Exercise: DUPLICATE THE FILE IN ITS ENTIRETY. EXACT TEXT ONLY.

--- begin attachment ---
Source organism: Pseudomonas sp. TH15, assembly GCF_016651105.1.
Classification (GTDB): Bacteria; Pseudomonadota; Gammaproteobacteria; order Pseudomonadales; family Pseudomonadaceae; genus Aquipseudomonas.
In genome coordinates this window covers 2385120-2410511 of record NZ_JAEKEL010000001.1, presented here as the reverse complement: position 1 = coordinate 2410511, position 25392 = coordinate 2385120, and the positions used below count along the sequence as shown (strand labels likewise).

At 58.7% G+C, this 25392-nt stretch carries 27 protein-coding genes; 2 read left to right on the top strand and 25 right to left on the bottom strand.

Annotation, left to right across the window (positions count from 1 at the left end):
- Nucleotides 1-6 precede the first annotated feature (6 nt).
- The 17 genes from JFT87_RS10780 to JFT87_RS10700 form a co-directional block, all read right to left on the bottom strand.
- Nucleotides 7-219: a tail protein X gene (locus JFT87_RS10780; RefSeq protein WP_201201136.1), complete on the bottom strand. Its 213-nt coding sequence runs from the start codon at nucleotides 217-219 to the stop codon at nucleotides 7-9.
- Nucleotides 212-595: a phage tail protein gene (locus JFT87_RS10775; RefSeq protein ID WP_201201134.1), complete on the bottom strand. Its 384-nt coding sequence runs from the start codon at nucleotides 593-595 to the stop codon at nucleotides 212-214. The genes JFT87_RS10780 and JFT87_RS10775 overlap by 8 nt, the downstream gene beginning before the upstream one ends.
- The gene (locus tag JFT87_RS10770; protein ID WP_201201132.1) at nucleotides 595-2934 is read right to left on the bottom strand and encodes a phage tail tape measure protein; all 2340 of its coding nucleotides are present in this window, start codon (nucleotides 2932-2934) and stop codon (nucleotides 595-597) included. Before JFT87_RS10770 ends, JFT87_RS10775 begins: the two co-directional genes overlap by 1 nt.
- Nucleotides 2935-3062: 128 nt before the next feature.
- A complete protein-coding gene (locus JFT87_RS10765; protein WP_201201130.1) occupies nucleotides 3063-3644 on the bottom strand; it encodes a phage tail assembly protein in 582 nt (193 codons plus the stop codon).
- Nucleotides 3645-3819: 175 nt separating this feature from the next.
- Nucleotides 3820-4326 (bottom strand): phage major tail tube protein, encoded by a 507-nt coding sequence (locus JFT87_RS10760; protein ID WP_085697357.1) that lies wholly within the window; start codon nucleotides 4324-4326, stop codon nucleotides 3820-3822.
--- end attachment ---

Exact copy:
Source organism: Pseudomonas sp. TH15, assembly GCF_016651105.1.
Classification (GTDB): Bacteria; Pseudomonadota; Gammaproteobacteria; order Pseudomonadales; family Pseudomonadaceae; genus Aquipseudomonas.
In genome coordinates this window covers 2385120-2410511 of record NZ_JAEKEL010000001.1, presented here as the reverse complement: position 1 = coordinate 2410511, position 25392 = coordinate 2385120, and the positions used below count along the sequence as shown (strand labels likewise).

At 58.7% G+C, this 25392-nt stretch carries 27 protein-coding genes; 2 read left to right on the top strand and 25 right to left on the bottom strand.

Annotation, left to right across the window (positions count from 1 at the left end):
- Nucleotides 1-6 precede the first annotated feature (6 nt).
- The 17 genes from JFT87_RS10780 to JFT87_RS10700 form a co-directional block, all read right to left on the bottom strand.
- Nucleotides 7-219: a tail protein X gene (locus JFT87_RS10780; RefSeq protein WP_201201136.1), complete on the bottom strand. Its 213-nt coding sequence runs from the start codon at nucleotides 217-219 to the stop codon at nucleotides 7-9.
- Nucleotides 212-595: a phage tail protein gene (locus JFT87_RS10775; RefSeq protein ID WP_201201134.1), complete on the bottom strand. Its 384-nt coding sequence runs from the start codon at nucleotides 593-595 to the stop codon at nucleotides 212-214. The genes JFT87_RS10780 and JFT87_RS10775 overlap by 8 nt, the downstream gene beginning before the upstream one ends.
- The gene (locus tag JFT87_RS10770; protein ID WP_201201132.1) at nucleotides 595-2934 is read right to left on the bottom strand and encodes a phage tail tape measure protein; all 2340 of its coding nucleotides are present in this window, start codon (nucleotides 2932-2934) and stop codon (nucleotides 595-597) included. Before JFT87_RS10770 ends, JFT87_RS10775 begins: the two co-directional genes overlap by 1 nt.
- Nucleotides 2935-3062: 128 nt before the next feature.
- A complete protein-coding gene (locus JFT87_RS10765; protein WP_201201130.1) occupies nucleotides 3063-3644 on the bottom strand; it encodes a phage tail assembly protein in 582 nt (193 codons plus the stop codon).
- Nucleotides 3645-3819: 175 nt separating this feature from the next.
- Nucleotides 3820-4326 (bottom strand): phage major tail tube protein, encoded by a 507-nt coding sequence (locus JFT87_RS10760; protein ID WP_085697357.1) that lies wholly within the window; start codon nucleotides 4324-4326, stop codon nucleotides 3820-3822.